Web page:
What to do with an itchy dog
An itchy dog is a dog with fleas, right? Not necessarily. There are many possible causes of a dog scratching – and if your pet pooch has an itch that just won’t quit you’ll want to get to the bottom of it fast.
Protecting your dog against fleas: a common cause of dog scratching
As a responsible dog owner, you need to have a regular routine for treating your pooch against fleas, worms and ticks.
As the largest organ in the body, it’s not surprising that skin conditions are one of the most common reasons for visits to the vet.
If your dog has started scratching, make an appointment with your local vet to get him checked out, and to rule out anything serious. Your vet will examine and often test your dog, then depending on the cause of the itching, your vet may prescribe a medicated shampoo, antihistamines (similar to those prescribed for hayfever), a hydrocortisone steroid cream (which is applied sparingly to the skin), other medications (such as oral steroids) or, in the case of food allergies or lactose intolerance, may prescribe a change in your dog’s diet.
In the meantime, we look at some of the causes of an itchy dog.
Skin allergies and atopic dermatitis are common causes of an itchy dog, and irritation can range from mild to severe.
Skin conditions are often complicated and can take time to fully diagnose so you may not get answers straight away.
Allergies can be caused by three things, which can be diagnosed by your vet:
- Atopic allergies (sensitivity to things breathed in by your dog, such as pollen, dust mites or mould spores)
- Food allergies
- Contact allergies (which include sensitivity to fleas, ticks and mites)
The good news is that there have been lots of advances recently in both the detection and treatment of allergies in dogs which means that treatment can be much more effective than previously.
Common symptoms of dog allergies include:
- Itching (also called pruritus)
- Red, inflamed skin
- Foot chewing
- Eventual fur loss as a result of constant scratching
- Secondary symptoms, such as thickening of the skin
Though food allergies in dogs are less common than you might think, some dogs are particularly sensitive to certain ingredients – such as wheat and soya – in their food, while more than 90% of dogs are lactose intolerant by the time they reach 12 months old.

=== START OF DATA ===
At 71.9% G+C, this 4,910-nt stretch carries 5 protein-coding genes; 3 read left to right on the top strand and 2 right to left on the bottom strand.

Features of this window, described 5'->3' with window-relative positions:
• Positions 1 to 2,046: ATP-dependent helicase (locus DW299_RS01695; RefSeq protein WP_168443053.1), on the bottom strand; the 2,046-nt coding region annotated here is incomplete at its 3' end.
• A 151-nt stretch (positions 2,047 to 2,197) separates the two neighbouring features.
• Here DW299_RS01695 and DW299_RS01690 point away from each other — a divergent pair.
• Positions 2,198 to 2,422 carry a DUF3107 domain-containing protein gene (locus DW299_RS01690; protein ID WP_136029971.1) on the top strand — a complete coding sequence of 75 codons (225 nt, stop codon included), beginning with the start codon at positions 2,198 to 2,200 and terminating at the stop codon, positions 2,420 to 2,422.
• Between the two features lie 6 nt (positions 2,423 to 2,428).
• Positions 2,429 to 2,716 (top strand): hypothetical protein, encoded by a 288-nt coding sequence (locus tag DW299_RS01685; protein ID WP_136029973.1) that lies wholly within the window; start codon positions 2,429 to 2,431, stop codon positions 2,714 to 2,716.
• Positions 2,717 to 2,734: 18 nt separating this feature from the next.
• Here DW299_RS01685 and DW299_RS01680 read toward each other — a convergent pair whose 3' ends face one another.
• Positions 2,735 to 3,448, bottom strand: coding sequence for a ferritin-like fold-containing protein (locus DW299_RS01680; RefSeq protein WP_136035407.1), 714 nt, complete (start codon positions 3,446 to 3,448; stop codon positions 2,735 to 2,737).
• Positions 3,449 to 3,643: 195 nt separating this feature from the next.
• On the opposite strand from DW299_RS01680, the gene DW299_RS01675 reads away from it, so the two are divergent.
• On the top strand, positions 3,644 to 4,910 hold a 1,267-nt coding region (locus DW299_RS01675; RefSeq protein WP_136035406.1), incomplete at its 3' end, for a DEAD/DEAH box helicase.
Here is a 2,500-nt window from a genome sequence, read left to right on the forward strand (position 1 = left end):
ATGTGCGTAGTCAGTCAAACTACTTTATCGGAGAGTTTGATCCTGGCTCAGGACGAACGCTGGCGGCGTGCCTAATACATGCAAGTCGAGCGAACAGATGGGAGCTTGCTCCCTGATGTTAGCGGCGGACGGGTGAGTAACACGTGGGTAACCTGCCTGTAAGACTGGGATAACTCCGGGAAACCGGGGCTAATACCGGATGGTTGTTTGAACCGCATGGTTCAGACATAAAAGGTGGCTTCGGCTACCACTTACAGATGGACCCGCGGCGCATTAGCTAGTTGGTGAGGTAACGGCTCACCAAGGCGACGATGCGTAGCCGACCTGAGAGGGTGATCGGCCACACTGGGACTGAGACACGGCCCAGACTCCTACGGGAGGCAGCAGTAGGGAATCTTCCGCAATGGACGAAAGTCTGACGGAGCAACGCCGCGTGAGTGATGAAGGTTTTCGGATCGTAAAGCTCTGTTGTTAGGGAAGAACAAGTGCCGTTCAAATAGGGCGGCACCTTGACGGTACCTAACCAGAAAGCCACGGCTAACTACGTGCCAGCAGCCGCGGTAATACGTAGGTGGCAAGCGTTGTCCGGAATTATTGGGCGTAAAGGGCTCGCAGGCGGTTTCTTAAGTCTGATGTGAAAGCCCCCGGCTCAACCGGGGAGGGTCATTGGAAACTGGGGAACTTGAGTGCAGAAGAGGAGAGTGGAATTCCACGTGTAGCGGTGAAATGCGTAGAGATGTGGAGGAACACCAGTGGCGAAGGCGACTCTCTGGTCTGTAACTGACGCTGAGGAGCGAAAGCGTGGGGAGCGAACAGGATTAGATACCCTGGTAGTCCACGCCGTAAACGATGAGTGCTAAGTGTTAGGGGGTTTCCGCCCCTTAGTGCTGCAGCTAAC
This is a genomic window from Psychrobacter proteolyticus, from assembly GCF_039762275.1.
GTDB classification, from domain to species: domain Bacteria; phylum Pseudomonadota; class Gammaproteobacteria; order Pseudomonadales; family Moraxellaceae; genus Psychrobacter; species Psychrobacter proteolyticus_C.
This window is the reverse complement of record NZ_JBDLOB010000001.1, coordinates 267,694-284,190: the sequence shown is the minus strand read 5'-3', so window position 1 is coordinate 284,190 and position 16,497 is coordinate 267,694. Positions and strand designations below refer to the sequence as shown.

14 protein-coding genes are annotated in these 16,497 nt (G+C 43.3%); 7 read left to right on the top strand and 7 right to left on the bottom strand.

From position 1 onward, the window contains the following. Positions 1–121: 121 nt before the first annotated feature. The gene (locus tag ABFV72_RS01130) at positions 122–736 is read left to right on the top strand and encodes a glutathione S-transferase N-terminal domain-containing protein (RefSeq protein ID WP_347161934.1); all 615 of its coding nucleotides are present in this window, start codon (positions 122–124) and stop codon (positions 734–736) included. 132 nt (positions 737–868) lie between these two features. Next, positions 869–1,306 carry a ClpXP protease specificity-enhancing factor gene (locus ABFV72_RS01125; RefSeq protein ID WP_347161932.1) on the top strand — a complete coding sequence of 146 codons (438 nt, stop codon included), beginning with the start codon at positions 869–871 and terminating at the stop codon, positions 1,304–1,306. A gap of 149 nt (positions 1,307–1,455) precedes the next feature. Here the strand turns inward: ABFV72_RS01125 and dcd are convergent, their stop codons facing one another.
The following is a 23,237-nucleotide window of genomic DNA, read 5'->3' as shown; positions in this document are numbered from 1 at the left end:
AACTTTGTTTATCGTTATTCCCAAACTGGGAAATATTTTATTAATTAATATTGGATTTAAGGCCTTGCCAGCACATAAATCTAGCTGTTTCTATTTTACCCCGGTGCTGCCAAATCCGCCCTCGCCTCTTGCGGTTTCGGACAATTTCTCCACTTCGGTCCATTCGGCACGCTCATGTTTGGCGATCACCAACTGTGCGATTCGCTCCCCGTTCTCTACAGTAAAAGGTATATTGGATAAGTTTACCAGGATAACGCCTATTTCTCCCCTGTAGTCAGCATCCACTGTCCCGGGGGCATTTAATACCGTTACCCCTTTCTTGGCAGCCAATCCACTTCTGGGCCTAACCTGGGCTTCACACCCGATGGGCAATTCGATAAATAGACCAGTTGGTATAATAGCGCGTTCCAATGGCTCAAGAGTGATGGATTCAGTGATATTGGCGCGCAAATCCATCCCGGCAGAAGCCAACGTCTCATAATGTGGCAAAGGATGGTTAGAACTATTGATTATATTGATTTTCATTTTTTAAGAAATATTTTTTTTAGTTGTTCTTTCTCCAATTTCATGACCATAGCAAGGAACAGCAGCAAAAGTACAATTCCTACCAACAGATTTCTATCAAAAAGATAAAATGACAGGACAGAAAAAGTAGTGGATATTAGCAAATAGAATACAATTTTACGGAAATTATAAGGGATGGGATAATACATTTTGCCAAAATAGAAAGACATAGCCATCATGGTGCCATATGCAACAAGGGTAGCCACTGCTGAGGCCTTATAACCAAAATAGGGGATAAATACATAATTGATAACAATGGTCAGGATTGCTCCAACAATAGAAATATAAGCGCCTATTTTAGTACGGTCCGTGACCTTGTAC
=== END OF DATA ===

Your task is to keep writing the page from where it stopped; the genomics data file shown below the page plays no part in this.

If you suspect your dog has a food allergy, your vet may recommend an elimination diet – but it’s important to get expert advice before you try this.
Insect bites and stings are another common cause of itching in dogs. While some bites cause just minor irritation, others can cause a severe allergic reaction. If your dog has been bitten or stung, you’ll probably notice redness and swelling around the bite. Signs of an allergy to the bite can be serious. Always take your dog to your local vet fast if they vomit after being bitten or stung, or have difficulty breathing.
“Always take your dog to the vet immediately if they vomit after being bitten or stung, or have difficulty breathing.”
If you suspect your dog’s itching is caused by fleas, you may be able to spot these nasty critters on your dog’s skin when you part their fur, or brush with a metal flea comb. Small reddish-black specks of flea dirt are another sure sign that your dog has fleas.
Dogs that are allergic to flea saliva commonly bite at their tail and scratch frequently, and they may experience hair loss (alopecia) as a result of the prolonged and intense scratching.
If your dog does have fleas, it’s vital to treat both your pet and your home, as flea eggs can live in carpets and soft furnishings without a host animal for up to 100 days.
Your vet will recommend the best and most effective product to treat your pet pooch and your home, and for ongoing prevention of fleas in the future.
Want more information on the causes of itching in dogs?
For expert advice on the possible causes of itching and scratching in dogs, get in touch with your vet. To find your nearest recommended vet or pet clinic, use our Find a Vet page.